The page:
It’s a big, wide, wonderful world of whisk(e)y out there, and it’s being made in all sorts of interesting ways—an increasing number, some might argue. The most current lineup of recent launches shows that distilleries are emphasizing two things lately.
Some, like Waterford in Ireland and Denmark’s Stauning, are talking terroir and placing the emphasis on the ingredients in the whiskey. Where do they come from? How are they cultivated? How much of that provenance can remain after those ingredients are mashed and fermented and distilled and bottled? Quite a lot, as these bottles show.
Meanwhile, others, such as Amrut in India or Israel’s Milk & Honey with its Apex series, are putting their focus on cask-finishing, asking “What kind of crazy barrels can we finish this stuff in, and how will that affect the flavor of the finished product?”
And for good measure, a new old-school-styled Canadian classic goes to show your grandparents drank some pretty nifty booze as well.
These are six of the past year’s most notable—and delicious—new bottles from around the world.
Just when you think there are no mountains left to climb in the realm of cask-aging, someone comes up with something new. India’s best-known whisky distillery has made a unique barrel from four different kinds of stave: new American oak with a level 3 char, lightly toasted French oak, ex-oloroso sherry, and ex-PX sherry. Spectrum 004 is finished in this Frankenstein-type cask for an undisclosed amount of time after aging primarily in ex-bourbon barrels. The finished product is a fascinating hybrid, with lots of spice and vanilla from the American oak and gobs of dark fruit and light citrus notes from the sherry casks. A deep, reddish-amber color complements the big, brawny flavor profile. Limited to fewer than 6,000 bottles worldwide, Spectrum 004 is a fun gimmick, but much more importantly, it’s a very tasty whisky.
The trickle of innovative and exciting whiskies coming out of Canada has become a steady stream in the last decade or so, while the mainstays like Canadian Club and Black Velvet keep chugging along. Crown Royal, the best-selling Canadian brand, has straddled the line, keeping a foot in both camps. Its classic light-and-smooth expressions remain its bread and butter, but noteworthy experiments like Northern Harvest Rye and the Noble Collection have wowed the whisky cognoscenti. Its new 18-year-old release harkens back to old-school Crown Royal, with notes of vanilla, caramel, and dark fruit, but the extra aging gives it more “oomph.” It’s easy to drink and immensely enjoyable, a terrific (if pricey) reminder why Canadian blends were the most popular whiskies in America for decades.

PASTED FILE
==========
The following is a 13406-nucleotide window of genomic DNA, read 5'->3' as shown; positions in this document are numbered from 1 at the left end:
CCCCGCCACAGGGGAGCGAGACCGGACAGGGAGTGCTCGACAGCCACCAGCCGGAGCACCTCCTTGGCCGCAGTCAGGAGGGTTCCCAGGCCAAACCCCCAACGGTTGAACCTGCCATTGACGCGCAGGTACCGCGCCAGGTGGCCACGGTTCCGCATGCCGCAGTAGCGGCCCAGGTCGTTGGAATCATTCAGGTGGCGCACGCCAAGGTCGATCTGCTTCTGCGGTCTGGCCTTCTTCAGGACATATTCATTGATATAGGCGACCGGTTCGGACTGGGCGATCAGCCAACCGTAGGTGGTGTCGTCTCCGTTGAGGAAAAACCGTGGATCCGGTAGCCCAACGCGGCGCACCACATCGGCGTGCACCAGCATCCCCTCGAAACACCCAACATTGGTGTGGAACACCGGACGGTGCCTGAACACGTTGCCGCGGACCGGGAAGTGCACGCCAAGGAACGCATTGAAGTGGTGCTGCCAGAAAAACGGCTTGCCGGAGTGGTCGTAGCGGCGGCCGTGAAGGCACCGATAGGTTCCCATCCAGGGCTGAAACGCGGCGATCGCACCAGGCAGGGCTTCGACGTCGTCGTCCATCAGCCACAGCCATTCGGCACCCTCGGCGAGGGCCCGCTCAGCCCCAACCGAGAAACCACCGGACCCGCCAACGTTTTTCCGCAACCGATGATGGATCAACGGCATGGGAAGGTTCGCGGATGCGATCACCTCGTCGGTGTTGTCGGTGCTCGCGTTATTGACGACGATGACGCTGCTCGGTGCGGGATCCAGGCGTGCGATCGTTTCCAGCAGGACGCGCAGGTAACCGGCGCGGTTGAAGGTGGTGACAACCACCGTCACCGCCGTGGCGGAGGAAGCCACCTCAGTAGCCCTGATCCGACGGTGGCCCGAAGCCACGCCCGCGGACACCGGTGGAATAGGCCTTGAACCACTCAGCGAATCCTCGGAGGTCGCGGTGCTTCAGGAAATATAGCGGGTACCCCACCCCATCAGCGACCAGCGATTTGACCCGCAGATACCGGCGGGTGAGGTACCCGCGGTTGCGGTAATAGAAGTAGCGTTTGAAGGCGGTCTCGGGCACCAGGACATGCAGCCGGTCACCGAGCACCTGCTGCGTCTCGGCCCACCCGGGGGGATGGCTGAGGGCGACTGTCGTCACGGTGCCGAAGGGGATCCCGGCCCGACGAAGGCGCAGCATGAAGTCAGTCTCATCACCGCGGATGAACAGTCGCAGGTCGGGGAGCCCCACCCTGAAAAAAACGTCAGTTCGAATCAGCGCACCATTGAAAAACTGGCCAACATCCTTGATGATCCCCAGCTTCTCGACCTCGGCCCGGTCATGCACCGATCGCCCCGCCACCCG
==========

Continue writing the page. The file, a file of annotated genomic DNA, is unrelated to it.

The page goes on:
Mizunara-cask-finished whiskeys aren’t quite as rare as they were just a few years ago, but they’re certainly far from common. Mizunara oak is famed for being a tough wood to work with: Its shape doesn’t easily lend itself to barrel staves, and the barrels that are made tend to be brittle and leak easily. But the distinctive flavor and aroma that results make the trouble worthwhile. The first few mizunara-cask-finished whiskeys were priced astronomically high, but now you can get this, the first-ever Irish whiskey finished in mizunara, for a single Benjamin—not cheap, but not bust-the-bank pricey either. And what you get is quite unlike the typical light-and-sweet Irish fare. Instead, after an opening salvo of honey and gingerbread, savory shiitake mushroom notes come to the fore, along with some cinnamon spice on the finish. Is Irish umami a thing? It is now.
Israel is a great place to make whisky in the same way as India and Taiwan: The hot climate means a faster aging process, which means mature whiskies can come to market in a fraction of the time it would take them to come to fruition in perpetually chilly Scotland. Milk & Honey, Israel’s first whisky distillery, is focusing on cask finishing with its limited-edition Apex series, featuring single malts finished in casks that have formerly held everything from sherry to pomegranate wine. Its cognac-cask-finished expression, bottled at a hefty 58.8% ABV, lets the grape notes of the cognac come to the fore, along with honey, nuts, and spicy oak. For the more dainty of palate, a little water tones down the spice and brings up the sweeter flavors.
Founded in 2005 and recently launched in the U.S., Stauning is made entirely from locally sourced ingredients—we’re talking within a few miles of the distillery. Stauning is named after Thorvald Stauining, the first socialist prime minister in Denmark’s history, and the Kaos name comes from his campaign slogan, “Stauning Or Chaos.” Pretty cool, right? The whisky is pretty cool as well. Stauning makes a rye and a peated single malt, and Kaos is a blend of the two. Weirdly enough, the hybrid tastes of oatmeal, with sweet vanilla and butterscotch joining it up front before smoke and spice take over on the back of the palate; this is a breakfast-in-a-glass we can get behind. It’s a distinctive and fascinating whisky.
What makes Waterford stand out from the Irish whiskey pack? Founder Mark Reynier’s burning desire to show that, yes, terroir can exist in distilled spirits as well as wine. Waterford went on to prove it in various interesting ways over the last couple of years, and now it has come out with this, its first expression using biodynamically farmed grain. What exactly does that mean? It’s complicated—it involves everything from planting during certain phases of the moon to using dung to stimulate roots—but in this case, certainly, it produces a delightful whiskey. Light and floral, with delicate notes of peach and melon, Luna 1:1 is aged a little over three years in four different kinds of cask, but the harshness that afflicts so many younger whiskeys is noticeably absent here.